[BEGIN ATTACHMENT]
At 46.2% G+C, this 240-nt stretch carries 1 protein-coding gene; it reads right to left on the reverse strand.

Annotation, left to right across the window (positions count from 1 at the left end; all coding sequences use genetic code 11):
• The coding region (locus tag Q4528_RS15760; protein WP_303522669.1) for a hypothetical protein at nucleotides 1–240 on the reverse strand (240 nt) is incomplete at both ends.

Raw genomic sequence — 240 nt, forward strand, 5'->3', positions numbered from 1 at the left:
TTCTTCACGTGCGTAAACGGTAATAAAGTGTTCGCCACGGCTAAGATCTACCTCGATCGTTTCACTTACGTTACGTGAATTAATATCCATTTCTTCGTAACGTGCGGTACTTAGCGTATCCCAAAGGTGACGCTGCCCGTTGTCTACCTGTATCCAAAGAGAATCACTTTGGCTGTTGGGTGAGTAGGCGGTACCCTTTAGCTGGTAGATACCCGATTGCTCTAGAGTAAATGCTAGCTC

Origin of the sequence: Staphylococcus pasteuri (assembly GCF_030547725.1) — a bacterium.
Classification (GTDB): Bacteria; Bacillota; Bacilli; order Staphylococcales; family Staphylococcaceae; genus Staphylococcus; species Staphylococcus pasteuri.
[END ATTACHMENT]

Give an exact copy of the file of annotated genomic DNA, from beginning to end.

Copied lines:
At 46.2% G+C, this 240-nt stretch carries 1 protein-coding gene; it reads right to left on the reverse strand.

Annotation, left to right across the window (positions count from 1 at the left end; all coding sequences use genetic code 11):
• The coding region (locus tag Q4528_RS15760; protein WP_303522669.1) for a hypothetical protein at nucleotides 1–240 on the reverse strand (240 nt) is incomplete at both ends.

Raw genomic sequence — 240 nt, forward strand, 5'->3', positions numbered from 1 at the left:
TTCTTCACGTGCGTAAACGGTAATAAAGTGTTCGCCACGGCTAAGATCTACCTCGATCGTTTCACTTACGTTACGTGAATTAATATCCATTTCTTCGTAACGTGCGGTACTTAGCGTATCCCAAAGGTGACGCTGCCCGTTGTCTACCTGTATCCAAAGAGAATCACTTTGGCTGTTGGGTGAGTAGGCGGTACCCTTTAGCTGGTAGATACCCGATTGCTCTAGAGTAAATGCTAGCTC

Origin of the sequence: Staphylococcus pasteuri (assembly GCF_030547725.1) — a bacterium.
Classification (GTDB): Bacteria; Bacillota; Bacilli; order Staphylococcales; family Staphylococcaceae; genus Staphylococcus; species Staphylococcus pasteuri.